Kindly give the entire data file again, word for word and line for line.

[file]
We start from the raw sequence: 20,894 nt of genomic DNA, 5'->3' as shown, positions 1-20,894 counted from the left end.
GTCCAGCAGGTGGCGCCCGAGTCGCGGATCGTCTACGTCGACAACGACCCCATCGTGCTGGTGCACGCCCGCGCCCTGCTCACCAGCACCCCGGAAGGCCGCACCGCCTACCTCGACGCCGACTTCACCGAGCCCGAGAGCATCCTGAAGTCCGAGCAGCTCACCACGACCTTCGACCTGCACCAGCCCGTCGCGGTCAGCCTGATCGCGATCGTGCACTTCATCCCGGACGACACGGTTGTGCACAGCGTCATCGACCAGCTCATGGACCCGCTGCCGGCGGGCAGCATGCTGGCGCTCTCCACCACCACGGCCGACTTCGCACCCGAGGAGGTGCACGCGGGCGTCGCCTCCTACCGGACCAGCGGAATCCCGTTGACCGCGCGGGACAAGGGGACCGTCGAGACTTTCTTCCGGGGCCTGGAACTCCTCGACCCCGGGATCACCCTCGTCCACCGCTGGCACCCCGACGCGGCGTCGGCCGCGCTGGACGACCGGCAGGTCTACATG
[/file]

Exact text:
We start from the raw sequence: 20,894 nt of genomic DNA, 5'->3' as shown, positions 1-20,894 counted from the left end.
GTCCAGCAGGTGGCGCCCGAGTCGCGGATCGTCTACGTCGACAACGACCCCATCGTGCTGGTGCACGCCCGCGCCCTGCTCACCAGCACCCCGGAAGGCCGCACCGCCTACCTCGACGCCGACTTCACCGAGCCCGAGAGCATCCTGAAGTCCGAGCAGCTCACCACGACCTTCGACCTGCACCAGCCCGTCGCGGTCAGCCTGATCGCGATCGTGCACTTCATCCCGGACGACACGGTTGTGCACAGCGTCATCGACCAGCTCATGGACCCGCTGCCGGCGGGCAGCATGCTGGCGCTCTCCACCACCACGGCCGACTTCGCACCCGAGGAGGTGCACGCGGGCGTCGCCTCCTACCGGACCAGCGGAATCCCGTTGACCGCGCGGGACAAGGGGACCGTCGAGACTTTCTTCCGGGGCCTGGAACTCCTCGACCCCGGGATCACCCTCGTCCACCGCTGGCACCCCGACGCGGCGTCGGCCGCGCTGGACGACCGGCAGGTCTACATG